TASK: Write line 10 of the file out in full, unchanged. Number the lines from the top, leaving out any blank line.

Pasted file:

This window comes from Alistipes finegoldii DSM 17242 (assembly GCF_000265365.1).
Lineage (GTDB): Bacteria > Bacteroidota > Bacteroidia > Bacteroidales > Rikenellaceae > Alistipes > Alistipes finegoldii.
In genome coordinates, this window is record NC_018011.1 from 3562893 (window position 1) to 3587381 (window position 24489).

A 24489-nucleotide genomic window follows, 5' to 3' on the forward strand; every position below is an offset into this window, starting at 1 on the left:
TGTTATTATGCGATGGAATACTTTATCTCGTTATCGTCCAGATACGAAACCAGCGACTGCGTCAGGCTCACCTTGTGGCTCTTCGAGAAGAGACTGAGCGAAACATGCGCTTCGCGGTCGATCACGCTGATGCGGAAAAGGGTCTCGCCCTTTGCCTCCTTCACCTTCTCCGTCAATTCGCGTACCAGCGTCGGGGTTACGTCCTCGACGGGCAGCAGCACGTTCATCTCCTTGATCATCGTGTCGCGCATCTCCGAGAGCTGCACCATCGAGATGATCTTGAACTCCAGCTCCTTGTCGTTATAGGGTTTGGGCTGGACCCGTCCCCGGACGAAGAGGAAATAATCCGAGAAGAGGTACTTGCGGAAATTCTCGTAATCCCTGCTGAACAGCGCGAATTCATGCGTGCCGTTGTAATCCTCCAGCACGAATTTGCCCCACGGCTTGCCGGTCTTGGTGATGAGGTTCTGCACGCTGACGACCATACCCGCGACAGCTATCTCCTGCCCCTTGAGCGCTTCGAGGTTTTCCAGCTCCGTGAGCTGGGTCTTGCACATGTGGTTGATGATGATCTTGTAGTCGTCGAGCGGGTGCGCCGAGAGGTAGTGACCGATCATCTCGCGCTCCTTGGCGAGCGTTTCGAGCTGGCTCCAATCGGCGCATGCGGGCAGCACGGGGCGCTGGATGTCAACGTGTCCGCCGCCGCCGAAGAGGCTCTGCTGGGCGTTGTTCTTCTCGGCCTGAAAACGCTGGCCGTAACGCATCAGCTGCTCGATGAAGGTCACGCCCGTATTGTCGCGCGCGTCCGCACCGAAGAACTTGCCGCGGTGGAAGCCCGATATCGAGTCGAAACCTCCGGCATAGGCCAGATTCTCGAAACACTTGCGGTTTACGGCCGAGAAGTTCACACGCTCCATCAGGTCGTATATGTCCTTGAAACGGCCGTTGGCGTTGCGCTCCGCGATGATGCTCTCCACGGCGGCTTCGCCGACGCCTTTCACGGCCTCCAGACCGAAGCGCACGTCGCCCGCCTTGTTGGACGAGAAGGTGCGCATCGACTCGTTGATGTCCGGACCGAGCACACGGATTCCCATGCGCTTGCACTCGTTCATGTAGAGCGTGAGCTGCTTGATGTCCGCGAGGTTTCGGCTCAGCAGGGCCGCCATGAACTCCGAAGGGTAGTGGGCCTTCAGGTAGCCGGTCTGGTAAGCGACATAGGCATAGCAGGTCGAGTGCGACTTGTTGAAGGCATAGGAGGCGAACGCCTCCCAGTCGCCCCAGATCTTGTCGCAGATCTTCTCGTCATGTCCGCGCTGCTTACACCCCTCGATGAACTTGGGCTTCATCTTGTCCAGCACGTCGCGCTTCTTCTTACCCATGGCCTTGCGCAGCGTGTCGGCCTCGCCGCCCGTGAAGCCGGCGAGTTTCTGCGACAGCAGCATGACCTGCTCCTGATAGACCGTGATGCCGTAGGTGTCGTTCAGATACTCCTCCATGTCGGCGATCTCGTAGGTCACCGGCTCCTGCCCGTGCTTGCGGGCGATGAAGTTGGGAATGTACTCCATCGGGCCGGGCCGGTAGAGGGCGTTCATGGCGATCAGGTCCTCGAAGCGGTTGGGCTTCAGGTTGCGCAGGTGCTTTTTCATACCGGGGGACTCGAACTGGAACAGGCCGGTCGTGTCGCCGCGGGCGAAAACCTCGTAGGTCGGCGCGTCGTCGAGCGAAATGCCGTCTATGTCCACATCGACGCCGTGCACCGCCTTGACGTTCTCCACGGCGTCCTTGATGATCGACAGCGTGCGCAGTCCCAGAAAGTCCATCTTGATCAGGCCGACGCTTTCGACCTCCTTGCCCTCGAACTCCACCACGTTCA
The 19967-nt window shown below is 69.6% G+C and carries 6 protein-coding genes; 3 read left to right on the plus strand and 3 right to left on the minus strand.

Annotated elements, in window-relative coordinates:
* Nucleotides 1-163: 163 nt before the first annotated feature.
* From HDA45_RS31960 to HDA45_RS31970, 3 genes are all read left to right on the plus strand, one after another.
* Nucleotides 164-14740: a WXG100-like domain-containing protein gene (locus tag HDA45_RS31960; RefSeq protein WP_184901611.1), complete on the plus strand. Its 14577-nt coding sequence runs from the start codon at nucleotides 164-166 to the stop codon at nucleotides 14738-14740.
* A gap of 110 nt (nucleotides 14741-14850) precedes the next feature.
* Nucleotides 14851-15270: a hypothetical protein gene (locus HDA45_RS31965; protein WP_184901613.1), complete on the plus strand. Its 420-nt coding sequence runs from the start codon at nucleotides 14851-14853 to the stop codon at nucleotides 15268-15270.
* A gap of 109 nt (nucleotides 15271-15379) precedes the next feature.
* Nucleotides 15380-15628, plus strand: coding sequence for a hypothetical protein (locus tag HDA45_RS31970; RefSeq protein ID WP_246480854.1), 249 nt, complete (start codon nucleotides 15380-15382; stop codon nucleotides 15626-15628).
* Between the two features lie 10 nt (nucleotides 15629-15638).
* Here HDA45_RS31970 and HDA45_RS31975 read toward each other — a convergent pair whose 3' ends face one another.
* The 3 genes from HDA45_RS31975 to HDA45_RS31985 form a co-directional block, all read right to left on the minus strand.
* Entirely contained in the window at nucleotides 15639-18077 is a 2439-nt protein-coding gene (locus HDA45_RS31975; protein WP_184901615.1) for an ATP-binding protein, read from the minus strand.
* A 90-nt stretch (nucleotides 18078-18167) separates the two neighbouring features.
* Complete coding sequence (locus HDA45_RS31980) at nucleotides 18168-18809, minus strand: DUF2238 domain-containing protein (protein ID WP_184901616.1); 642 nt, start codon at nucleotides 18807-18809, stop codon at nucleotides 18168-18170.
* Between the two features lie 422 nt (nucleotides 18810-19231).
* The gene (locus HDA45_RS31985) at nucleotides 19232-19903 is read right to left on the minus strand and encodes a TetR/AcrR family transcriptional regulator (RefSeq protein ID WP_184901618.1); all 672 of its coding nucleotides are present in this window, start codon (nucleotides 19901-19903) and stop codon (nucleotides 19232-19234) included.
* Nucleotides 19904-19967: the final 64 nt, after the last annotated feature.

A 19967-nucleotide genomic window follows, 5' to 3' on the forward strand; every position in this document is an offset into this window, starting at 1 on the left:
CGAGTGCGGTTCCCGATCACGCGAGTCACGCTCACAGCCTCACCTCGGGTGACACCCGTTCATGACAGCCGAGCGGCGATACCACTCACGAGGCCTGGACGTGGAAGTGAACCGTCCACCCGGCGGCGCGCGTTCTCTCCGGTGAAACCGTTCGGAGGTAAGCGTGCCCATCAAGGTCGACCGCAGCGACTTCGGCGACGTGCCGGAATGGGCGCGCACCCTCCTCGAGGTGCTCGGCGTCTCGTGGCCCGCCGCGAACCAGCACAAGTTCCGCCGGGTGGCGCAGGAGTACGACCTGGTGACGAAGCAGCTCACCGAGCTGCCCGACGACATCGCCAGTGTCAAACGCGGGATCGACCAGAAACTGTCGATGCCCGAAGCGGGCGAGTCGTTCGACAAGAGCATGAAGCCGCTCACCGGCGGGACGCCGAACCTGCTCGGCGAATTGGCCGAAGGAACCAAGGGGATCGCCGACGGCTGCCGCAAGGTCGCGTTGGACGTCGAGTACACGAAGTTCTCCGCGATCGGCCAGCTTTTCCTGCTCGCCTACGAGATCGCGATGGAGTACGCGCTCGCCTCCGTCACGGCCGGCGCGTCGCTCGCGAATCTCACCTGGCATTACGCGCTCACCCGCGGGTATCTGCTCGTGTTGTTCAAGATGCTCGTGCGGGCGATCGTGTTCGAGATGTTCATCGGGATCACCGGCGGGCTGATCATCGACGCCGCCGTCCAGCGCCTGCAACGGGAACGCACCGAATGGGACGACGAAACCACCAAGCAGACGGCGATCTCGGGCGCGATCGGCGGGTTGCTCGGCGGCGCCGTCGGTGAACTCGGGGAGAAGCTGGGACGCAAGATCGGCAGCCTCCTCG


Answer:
* Nucleotides 164-14740: a WXG100-like domain-containing protein gene (locus tag HDA45_RS31960; RefSeq protein WP_184901611.1), complete on the plus strand. Its 14577-nt coding sequence runs from the start codon at nucleotides 164-166 to the stop codon at nucleotides 14738-14740.